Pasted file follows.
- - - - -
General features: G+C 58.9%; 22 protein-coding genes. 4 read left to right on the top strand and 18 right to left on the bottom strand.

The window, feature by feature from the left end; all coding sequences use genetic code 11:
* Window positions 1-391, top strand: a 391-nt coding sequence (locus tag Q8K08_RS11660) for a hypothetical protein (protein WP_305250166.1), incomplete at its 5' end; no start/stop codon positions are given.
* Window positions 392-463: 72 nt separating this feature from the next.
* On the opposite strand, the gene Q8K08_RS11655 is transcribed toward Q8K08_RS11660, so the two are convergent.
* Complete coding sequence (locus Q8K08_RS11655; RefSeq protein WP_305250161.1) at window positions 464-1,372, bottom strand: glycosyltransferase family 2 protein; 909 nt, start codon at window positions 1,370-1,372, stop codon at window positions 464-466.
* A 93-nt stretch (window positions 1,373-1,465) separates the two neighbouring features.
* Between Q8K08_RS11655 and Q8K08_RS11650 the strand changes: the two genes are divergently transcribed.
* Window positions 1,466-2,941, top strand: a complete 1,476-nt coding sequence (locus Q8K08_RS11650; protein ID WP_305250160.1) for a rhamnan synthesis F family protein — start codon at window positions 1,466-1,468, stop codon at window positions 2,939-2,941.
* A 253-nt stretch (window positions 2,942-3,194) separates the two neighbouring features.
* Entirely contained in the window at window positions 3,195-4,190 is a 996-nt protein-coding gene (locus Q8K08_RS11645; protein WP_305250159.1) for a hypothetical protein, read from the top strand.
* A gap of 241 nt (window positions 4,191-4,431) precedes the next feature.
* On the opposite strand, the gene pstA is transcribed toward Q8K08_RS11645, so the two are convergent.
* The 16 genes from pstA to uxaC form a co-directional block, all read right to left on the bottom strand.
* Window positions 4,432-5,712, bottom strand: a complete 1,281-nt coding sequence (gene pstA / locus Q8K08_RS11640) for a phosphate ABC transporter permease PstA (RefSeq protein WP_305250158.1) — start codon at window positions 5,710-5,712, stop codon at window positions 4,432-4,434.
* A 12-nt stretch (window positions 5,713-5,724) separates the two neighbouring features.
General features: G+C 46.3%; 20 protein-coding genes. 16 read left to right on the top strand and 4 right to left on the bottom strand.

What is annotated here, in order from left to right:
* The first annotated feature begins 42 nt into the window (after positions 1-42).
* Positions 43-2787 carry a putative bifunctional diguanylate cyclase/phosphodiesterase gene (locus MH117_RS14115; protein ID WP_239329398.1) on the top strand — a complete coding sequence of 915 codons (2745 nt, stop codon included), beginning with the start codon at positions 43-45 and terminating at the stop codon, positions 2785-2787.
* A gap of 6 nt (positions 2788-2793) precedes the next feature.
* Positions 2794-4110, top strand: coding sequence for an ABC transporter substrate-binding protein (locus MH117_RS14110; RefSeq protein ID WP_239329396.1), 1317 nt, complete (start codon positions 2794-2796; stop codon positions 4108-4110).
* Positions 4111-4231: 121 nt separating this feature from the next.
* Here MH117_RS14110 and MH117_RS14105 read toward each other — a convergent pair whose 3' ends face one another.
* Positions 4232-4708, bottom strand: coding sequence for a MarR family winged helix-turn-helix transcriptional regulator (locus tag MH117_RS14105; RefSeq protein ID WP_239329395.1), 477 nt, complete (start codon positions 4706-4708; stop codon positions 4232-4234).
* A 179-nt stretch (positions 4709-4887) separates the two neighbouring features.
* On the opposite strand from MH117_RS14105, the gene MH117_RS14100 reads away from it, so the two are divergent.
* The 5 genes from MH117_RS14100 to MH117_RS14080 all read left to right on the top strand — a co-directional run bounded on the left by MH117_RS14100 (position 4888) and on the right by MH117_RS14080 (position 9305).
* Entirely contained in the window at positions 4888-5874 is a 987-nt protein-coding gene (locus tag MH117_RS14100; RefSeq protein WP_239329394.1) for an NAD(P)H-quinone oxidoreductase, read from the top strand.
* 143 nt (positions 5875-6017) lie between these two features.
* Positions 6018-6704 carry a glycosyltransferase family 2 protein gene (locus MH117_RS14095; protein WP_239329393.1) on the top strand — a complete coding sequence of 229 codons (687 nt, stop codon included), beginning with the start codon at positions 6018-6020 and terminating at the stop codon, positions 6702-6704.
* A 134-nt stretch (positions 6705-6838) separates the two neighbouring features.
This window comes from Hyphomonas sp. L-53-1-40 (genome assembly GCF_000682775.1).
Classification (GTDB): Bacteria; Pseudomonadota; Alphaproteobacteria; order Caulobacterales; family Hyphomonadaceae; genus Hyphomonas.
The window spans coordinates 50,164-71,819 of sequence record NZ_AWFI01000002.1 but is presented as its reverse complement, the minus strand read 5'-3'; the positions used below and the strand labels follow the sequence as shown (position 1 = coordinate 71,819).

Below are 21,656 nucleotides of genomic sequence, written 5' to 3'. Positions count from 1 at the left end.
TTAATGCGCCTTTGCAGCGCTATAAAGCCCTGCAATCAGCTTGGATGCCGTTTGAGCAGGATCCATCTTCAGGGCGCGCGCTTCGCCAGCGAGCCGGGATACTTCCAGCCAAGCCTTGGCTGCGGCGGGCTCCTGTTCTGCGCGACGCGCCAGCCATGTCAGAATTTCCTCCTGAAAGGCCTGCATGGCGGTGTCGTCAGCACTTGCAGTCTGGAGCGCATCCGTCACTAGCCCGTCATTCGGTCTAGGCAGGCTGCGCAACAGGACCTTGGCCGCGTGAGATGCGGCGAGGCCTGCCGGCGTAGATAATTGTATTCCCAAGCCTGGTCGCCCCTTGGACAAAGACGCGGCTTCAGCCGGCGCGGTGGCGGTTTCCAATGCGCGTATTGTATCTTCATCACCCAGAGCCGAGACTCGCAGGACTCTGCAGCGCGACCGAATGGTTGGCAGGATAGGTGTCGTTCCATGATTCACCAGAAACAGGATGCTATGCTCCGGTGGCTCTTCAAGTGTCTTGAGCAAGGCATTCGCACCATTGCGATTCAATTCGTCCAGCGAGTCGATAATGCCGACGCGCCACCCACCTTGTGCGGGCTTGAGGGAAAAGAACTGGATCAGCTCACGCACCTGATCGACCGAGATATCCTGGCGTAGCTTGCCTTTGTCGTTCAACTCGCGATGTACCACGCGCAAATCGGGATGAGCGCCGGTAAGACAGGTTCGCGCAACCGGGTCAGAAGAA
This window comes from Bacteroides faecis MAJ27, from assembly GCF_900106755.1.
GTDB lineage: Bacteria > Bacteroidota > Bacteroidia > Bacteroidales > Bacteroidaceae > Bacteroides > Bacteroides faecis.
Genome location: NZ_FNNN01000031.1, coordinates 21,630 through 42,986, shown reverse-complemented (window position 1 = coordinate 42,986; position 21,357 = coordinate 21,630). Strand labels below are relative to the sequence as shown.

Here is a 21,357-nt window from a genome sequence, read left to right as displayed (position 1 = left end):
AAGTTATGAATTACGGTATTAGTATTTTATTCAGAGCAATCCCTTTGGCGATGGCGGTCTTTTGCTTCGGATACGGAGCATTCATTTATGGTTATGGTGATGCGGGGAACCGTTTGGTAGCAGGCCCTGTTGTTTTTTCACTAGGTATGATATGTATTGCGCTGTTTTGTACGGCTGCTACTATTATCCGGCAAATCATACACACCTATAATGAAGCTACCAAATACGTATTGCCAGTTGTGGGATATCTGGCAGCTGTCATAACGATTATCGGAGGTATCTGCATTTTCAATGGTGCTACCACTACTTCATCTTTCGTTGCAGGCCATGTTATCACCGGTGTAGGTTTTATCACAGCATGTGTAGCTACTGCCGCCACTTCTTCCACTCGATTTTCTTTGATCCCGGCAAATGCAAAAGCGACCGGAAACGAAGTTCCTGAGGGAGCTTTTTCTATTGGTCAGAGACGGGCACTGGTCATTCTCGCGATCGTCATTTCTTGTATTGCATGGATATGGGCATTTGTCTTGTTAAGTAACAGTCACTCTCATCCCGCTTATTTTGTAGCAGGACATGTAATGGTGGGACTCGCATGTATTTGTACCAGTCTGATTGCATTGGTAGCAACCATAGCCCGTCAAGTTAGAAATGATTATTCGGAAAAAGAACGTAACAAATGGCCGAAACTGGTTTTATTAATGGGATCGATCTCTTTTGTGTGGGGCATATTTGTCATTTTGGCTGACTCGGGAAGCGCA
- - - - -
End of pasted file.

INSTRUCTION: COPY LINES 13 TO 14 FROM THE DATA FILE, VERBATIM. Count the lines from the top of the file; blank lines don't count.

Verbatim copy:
* On the opposite strand, the gene pstA is transcribed toward Q8K08_RS11645, so the two are convergent.
* The 16 genes from pstA to uxaC form a co-directional block, all read right to left on the bottom strand.